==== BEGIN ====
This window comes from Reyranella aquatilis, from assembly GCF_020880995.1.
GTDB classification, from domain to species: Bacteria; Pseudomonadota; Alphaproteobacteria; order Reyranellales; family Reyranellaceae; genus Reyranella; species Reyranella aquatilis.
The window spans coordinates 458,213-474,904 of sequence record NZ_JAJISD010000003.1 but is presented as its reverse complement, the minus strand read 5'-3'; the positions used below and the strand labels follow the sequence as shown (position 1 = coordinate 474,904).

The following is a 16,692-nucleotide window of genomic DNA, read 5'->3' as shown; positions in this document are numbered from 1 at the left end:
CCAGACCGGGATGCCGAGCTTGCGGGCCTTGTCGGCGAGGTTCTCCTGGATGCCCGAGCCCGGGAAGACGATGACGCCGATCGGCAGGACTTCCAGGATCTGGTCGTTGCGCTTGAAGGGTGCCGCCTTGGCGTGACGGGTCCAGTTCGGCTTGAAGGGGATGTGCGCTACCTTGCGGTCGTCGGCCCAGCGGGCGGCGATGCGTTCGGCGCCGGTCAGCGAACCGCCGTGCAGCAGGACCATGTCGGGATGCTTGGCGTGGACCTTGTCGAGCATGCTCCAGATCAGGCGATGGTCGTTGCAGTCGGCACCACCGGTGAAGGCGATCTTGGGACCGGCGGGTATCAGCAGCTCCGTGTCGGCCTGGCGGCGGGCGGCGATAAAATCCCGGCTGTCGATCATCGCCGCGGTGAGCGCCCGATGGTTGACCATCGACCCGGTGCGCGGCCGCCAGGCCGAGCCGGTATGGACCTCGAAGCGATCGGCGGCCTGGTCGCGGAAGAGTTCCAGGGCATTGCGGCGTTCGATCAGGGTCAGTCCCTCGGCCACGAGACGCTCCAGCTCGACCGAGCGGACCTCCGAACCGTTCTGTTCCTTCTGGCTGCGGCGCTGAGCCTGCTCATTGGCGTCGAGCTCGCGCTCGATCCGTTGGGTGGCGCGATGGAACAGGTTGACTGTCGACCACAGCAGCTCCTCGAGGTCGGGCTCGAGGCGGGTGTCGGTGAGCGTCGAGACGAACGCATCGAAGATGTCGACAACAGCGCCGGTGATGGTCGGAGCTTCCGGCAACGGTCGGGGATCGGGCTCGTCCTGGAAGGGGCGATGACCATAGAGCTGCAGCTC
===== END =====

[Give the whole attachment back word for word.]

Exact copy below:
This window comes from Reyranella aquatilis, from assembly GCF_020880995.1.
GTDB classification, from domain to species: Bacteria; Pseudomonadota; Alphaproteobacteria; order Reyranellales; family Reyranellaceae; genus Reyranella; species Reyranella aquatilis.
The window spans coordinates 458,213-474,904 of sequence record NZ_JAJISD010000003.1 but is presented as its reverse complement, the minus strand read 5'-3'; the positions used below and the strand labels follow the sequence as shown (position 1 = coordinate 474,904).

The following is a 16,692-nucleotide window of genomic DNA, read 5'->3' as shown; positions in this document are numbered from 1 at the left end:
CCAGACCGGGATGCCGAGCTTGCGGGCCTTGTCGGCGAGGTTCTCCTGGATGCCCGAGCCCGGGAAGACGATGACGCCGATCGGCAGGACTTCCAGGATCTGGTCGTTGCGCTTGAAGGGTGCCGCCTTGGCGTGACGGGTCCAGTTCGGCTTGAAGGGGATGTGCGCTACCTTGCGGTCGTCGGCCCAGCGGGCGGCGATGCGTTCGGCGCCGGTCAGCGAACCGCCGTGCAGCAGGACCATGTCGGGATGCTTGGCGTGGACCTTGTCGAGCATGCTCCAGATCAGGCGATGGTCGTTGCAGTCGGCACCACCGGTGAAGGCGATCTTGGGACCGGCGGGTATCAGCAGCTCCGTGTCGGCCTGGCGGCGGGCGGCGATAAAATCCCGGCTGTCGATCATCGCCGCGGTGAGCGCCCGATGGTTGACCATCGACCCGGTGCGCGGCCGCCAGGCCGAGCCGGTATGGACCTCGAAGCGATCGGCGGCCTGGTCGCGGAAGAGTTCCAGGGCATTGCGGCGTTCGATCAGGGTCAGTCCCTCGGCCACGAGACGCTCCAGCTCGACCGAGCGGACCTCCGAACCGTTCTGTTCCTTCTGGCTGCGGCGCTGAGCCTGCTCATTGGCGTCGAGCTCGCGCTCGATCCGTTGGGTGGCGCGATGGAACAGGTTGACTGTCGACCACAGCAGCTCCTCGAGGTCGGGCTCGAGGCGGGTGTCGGTGAGCGTCGAGACGAACGCATCGAAGATGTCGACAACAGCGCCGGTGATGGTCGGAGCTTCCGGCAACGGTCGGGGATCGGGCTCGTCCTGGAAGGGGCGATGACCATAGAGCTGCAGCTC